This week we have a few questions and a recipe from Chef Monette of the Flagstaff House.
1. What attracted you to cooking? I grew up working in the restaurant as a busboy and later a server. Our family always went to great restaurants as a child. The older I became, the more interested I was in the culinary field. I moved to Napa Valley in the early 80`s just when food was really getting exciting in the US.
I worked at the Miramonte under a french chef that worked with Paul Bocuse. Thats when my eye`s opened big time to what cuisine really is.
2. What is the philosophy behind your cooking, or in your kitchen?
My philosophy has always been to utilize the the best freshest products available. (locally whenever possible.) That being said, I showcase the product and enhance the protein. Not cover it up.
3. What is the biggest influence on the way you cook? The biggest influence in my cooking goes back to my youth. Whether it was trying blood sausage for the first time with my father or stopping at the corn stand. All the way up to cooking with the best chefs of France. Ultimatly working with Thomas Keller in NY. He remains a good freind and inspiration.
4. Is there a chef living today you would like to work with? Many. I am always learning. From Robichon to Gordon Ramsey. I would also like to work with a Japanese master chef one day.
5. Is there a particular ingredient you like to cook with more than others? Depends on the season and my mood.
6. If stuck on a desert isle and could have one meal from then on out, what would it be? Can I be as broad as to say fish?
7. Is someone asked you for two Colorado restaurants to try other than your own what would you suggest?
Larkspur in Vail or Splendido in Beaver Creek
8. How about one restaurant any where in the world?
Of course French Laundry. However The Thai restaurant in the Oriental Hotel comes to mind.
9. Would you be willing to share a recipe with us? Yes I would be happy to.
(recipe is at the end)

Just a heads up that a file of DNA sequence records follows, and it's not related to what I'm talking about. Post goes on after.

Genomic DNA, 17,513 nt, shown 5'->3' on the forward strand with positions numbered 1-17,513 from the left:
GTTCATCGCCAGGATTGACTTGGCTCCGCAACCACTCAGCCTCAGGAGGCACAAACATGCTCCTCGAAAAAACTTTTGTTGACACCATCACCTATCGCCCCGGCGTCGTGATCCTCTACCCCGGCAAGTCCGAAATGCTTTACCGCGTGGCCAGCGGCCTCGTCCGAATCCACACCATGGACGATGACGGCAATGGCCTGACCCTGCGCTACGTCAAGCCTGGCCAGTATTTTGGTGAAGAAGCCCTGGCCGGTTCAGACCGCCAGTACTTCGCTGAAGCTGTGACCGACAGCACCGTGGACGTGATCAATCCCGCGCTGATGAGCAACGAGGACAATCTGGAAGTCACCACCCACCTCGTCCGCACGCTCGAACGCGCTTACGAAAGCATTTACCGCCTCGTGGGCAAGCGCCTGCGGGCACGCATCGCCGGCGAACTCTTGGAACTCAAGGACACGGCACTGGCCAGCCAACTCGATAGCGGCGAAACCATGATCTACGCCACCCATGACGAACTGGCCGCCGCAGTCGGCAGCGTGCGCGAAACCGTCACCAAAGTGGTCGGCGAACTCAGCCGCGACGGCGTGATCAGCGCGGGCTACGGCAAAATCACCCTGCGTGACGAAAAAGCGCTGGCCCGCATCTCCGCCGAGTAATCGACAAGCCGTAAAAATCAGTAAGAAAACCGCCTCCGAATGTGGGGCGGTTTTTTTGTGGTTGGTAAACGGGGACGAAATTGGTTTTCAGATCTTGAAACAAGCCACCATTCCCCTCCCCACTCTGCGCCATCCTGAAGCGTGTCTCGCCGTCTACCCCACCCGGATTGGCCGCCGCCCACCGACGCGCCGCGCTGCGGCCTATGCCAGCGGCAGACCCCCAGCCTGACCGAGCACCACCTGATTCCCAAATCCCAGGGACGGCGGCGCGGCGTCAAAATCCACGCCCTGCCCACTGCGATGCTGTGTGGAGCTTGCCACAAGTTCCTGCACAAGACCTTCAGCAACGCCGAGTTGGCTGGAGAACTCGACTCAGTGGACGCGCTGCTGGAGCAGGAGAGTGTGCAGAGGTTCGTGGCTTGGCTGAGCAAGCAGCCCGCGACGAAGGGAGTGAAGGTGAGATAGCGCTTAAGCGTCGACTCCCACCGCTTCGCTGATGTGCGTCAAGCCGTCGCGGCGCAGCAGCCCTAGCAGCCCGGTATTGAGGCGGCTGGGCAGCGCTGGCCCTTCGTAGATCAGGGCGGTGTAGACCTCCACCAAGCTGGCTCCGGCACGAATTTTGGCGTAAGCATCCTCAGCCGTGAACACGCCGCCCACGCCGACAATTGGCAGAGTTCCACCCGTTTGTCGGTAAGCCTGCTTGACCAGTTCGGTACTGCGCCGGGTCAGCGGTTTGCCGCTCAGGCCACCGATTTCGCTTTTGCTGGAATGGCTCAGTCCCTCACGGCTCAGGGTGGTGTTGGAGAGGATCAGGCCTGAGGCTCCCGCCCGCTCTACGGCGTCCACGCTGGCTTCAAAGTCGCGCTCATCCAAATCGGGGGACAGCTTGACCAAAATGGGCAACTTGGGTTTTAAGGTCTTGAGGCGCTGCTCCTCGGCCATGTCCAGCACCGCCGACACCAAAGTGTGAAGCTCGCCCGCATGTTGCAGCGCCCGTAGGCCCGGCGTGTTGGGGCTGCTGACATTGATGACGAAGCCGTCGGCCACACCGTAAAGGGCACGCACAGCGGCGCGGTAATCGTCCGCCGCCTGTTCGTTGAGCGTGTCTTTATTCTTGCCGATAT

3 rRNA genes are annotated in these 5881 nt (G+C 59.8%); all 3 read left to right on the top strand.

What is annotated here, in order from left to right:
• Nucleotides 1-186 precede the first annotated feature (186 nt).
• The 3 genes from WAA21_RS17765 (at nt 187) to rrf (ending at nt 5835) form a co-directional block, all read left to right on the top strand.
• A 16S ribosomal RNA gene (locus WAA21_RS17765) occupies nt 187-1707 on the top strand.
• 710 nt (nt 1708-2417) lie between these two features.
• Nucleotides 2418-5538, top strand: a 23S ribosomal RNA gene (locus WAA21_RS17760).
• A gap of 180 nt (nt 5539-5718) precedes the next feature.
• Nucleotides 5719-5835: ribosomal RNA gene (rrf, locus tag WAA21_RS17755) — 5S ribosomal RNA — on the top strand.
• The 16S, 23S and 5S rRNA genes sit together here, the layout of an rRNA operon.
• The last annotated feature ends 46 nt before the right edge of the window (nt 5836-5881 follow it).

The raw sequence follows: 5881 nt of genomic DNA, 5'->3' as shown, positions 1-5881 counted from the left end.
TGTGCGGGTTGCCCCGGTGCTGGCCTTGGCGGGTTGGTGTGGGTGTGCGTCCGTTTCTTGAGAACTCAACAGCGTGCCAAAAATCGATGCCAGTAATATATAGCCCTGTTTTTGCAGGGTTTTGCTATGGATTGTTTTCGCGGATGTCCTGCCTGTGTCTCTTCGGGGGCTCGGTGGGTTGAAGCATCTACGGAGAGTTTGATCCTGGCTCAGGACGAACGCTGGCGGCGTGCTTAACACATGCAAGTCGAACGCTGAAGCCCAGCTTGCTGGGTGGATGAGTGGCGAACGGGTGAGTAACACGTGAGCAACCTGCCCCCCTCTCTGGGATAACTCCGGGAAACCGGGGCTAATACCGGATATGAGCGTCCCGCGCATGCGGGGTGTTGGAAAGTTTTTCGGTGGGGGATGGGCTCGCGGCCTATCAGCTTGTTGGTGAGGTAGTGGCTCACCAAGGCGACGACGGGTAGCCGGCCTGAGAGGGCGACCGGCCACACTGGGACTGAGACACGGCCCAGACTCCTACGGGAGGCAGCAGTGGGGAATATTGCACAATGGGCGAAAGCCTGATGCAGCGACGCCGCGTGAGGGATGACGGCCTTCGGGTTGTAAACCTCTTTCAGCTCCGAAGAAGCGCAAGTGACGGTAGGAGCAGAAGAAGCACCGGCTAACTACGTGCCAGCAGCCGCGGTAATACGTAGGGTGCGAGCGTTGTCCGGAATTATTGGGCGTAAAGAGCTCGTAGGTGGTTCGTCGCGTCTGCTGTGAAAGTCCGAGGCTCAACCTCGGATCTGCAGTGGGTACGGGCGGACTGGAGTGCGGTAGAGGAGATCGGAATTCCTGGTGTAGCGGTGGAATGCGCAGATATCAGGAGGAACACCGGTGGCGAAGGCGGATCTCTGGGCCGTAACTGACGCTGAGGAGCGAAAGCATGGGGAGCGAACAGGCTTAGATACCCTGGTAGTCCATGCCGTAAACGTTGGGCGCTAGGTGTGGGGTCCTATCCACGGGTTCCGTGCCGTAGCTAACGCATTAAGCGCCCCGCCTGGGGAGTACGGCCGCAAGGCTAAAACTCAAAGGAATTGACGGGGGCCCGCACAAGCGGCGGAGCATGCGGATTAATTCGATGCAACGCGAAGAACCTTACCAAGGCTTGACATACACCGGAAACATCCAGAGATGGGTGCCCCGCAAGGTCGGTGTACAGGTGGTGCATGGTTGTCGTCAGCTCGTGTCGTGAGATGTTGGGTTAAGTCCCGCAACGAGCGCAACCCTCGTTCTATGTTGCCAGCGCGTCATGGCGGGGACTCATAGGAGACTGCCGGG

10. For many years the Flagstaff House has been the "special occassion" place in Colorado. Is it hard continously living up to expectations and keeping the Flagstaff House one of the premiere restaurants in the state? The restaurant business is always changing and growing. The Flagstaff House is a very special place and I never take it for granted. I continue to make changes and look at how we can improve every day.
Warm Salad of Potato Crusted Alaskan Halibut and Arugula
4 halibut fillets, 6 to 8 oz each
1 cup potato chips, crushed
1 cup flour
1 cup milk
6 oz arugula (about 4 cups)
1 roasted red or yellow sweet peppers, diced
1 dried tomatoes
3 tbsp chopped nicoise olives
3 cloves roasted garlic per salad
4 tsp balsamic vinegar, reduced
3 tbsp extra-virgin olive oil
1 tsp white truffle oil (optional)
6 to 8 croutons per salad
To prepare halibut: lightly flour halibut and place in egg wash then coat with crushed potato chips. Saute with a little oil in hot pan on both sides till all fish is white.
To make the balsamic reduction: In a saucepan, reduce ½ quart of balsamic vinegar over a low flame in a slow simmer, until it has a syrupy consistency, about 15 to 20 minutes. Remove and chill. (Store in the refrigerator. It will keep for one month.)
To prepare salad: mix roasted peppers, dried tomato, nicoise olives and roasted garlic together. Make vinaigrette by adding balsamic syrup, extra virgin olive oil and white truffle oil together. Drizzle dressing over arugula and toss. Add croutons. Place halibut on top.
As always thank you for stopping by and if you have any questions or comments please let us know at jonathan or barb @milehigheater.com
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